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New Delhi, April 13: The Energy and Resources Institute (TERI), in collaboration with the National Institute of Technology (NIT), Goa, has devised an irrigation system that is sensor-based and uses river bank filtration (RBF) technology for not just saving water but also providing contamination-free water to farmers in the coastal state.

“We installed affordable RBF wells for the treatment of polluted water from the Sal River near Navelim and Nauta lake, powered by renewable energy resources (solar-powered pumps) to provide clean water to farmers in off-the-grid areas. Water, with improved quality parameters such as reduced turbidity and bacterial load supplied through systematic pipeline systems, helped farmers to obtain better crop production,” researchers said on Wednesday.

The irrigation system implemented by TERI in collaboration with NIT, Goa, is supported by the Department of Science and Technology (DST), under the umbrella of Demand Driven Mission – Water Technology Initiative.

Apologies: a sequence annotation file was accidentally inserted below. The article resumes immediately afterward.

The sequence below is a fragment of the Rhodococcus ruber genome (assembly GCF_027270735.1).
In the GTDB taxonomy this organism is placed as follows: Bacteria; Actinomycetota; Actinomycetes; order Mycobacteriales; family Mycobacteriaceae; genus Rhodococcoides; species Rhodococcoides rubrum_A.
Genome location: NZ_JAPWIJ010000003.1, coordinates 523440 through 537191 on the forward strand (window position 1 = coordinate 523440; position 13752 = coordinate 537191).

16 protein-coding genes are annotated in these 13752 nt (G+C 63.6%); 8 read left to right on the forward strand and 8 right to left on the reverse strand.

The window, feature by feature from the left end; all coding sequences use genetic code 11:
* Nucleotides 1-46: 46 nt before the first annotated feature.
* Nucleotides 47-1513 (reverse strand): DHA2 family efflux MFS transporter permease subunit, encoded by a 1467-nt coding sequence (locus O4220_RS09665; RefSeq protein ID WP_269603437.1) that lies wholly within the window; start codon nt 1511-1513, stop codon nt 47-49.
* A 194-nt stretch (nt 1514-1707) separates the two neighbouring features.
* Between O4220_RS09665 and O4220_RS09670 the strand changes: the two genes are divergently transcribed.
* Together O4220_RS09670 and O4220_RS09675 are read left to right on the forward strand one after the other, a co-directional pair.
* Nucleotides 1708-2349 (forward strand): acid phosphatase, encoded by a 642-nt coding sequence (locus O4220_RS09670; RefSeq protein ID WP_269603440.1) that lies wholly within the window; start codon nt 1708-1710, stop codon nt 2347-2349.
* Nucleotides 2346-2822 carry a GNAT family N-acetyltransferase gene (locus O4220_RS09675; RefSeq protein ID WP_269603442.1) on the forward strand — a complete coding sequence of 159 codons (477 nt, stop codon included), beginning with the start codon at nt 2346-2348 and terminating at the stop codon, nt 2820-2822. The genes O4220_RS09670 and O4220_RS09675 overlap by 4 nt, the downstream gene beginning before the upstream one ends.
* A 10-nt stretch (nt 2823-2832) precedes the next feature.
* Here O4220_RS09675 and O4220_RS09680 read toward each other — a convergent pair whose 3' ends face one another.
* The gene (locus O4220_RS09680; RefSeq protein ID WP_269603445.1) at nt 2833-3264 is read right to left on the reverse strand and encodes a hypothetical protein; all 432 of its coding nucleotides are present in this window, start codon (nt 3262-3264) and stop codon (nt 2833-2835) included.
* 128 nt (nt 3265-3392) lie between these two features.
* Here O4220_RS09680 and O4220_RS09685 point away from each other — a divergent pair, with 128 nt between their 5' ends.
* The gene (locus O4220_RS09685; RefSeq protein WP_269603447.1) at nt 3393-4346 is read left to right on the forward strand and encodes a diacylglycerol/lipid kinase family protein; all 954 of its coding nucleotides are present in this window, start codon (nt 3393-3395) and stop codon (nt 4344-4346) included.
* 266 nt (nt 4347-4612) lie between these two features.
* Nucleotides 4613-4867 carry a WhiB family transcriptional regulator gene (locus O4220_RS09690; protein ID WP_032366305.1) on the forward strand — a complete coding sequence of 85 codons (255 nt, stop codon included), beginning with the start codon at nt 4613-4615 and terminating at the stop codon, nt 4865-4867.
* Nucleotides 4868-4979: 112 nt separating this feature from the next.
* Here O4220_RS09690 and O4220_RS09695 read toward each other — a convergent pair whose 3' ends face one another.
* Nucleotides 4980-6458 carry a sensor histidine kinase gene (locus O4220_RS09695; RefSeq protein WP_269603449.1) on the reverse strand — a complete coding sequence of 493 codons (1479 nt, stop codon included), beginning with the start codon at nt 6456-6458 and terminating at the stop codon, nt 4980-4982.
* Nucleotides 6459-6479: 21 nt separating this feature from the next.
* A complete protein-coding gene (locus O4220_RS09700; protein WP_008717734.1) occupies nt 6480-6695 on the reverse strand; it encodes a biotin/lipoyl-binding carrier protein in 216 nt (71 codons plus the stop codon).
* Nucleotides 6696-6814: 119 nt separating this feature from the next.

It includes a web/mobile app installed at Sal river near Navelim and Nauta lake at Cortalim that has prevented wastage of water in the area and also made it easy for farmers to monitor the irrigation remotely, claimed to be the first of its kind in the region. The irrigation system is controlled by the app in a manner that moisture values provided by the sensors starts the water motor only when there is an actual need and similarly turns it off when moisture level reaches the maximum value.

This process prevents water erosion and maintains the soil quality throughout the field. The system has saved time, especially for the daily wage farmers giving them freedom and flexibility to sell their harvest in the market. It has reduced their labour work and helped the farmers financially as well.

“It provides clean water to farmers for irrigation through River Bank Filtration (RBF) technology, which operates by extracting water from wells located near rivers or lakes. As the river water infiltrates into and passes through the riverbed sediments, contaminants like bacteria and toxic metals are removed by overlapping biological, physical, and chemical processes,” the researchers said in a statement.